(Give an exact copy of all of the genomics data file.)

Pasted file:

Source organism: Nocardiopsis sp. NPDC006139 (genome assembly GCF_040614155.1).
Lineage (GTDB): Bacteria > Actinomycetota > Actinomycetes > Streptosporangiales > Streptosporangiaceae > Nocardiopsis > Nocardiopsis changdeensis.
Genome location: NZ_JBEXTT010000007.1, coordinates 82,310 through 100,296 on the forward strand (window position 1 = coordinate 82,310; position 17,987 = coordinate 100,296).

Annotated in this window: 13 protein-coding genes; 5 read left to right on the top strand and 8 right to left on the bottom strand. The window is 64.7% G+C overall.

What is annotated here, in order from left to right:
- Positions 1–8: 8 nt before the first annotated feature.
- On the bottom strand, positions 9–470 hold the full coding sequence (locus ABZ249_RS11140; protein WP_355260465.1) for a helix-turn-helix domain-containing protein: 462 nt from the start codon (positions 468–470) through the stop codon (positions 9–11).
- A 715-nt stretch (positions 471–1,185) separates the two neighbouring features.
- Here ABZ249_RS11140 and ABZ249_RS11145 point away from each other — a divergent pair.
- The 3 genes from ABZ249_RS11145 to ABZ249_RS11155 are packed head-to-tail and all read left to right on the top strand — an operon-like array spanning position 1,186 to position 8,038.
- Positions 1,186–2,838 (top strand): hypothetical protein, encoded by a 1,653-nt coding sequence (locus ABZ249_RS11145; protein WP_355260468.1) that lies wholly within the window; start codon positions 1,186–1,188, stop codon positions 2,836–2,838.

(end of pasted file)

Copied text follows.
Source organism: Nocardiopsis sp. NPDC006139 (genome assembly GCF_040614155.1).
Lineage (GTDB): Bacteria > Actinomycetota > Actinomycetes > Streptosporangiales > Streptosporangiaceae > Nocardiopsis > Nocardiopsis changdeensis.
Genome location: NZ_JBEXTT010000007.1, coordinates 82,310 through 100,296 on the forward strand (window position 1 = coordinate 82,310; position 17,987 = coordinate 100,296).

Annotated in this window: 13 protein-coding genes; 5 read left to right on the top strand and 8 right to left on the bottom strand. The window is 64.7% G+C overall.

What is annotated here, in order from left to right:
- Positions 1–8: 8 nt before the first annotated feature.
- On the bottom strand, positions 9–470 hold the full coding sequence (locus ABZ249_RS11140; protein WP_355260465.1) for a helix-turn-helix domain-containing protein: 462 nt from the start codon (positions 468–470) through the stop codon (positions 9–11).
- A 715-nt stretch (positions 471–1,185) separates the two neighbouring features.
- Here ABZ249_RS11140 and ABZ249_RS11145 point away from each other — a divergent pair.
- The 3 genes from ABZ249_RS11145 to ABZ249_RS11155 are packed head-to-tail and all read left to right on the top strand — an operon-like array spanning position 1,186 to position 8,038.
- Positions 1,186–2,838 (top strand): hypothetical protein, encoded by a 1,653-nt coding sequence (locus ABZ249_RS11145; protein WP_355260468.1) that lies wholly within the window; start codon positions 1,186–1,188, stop codon positions 2,836–2,838.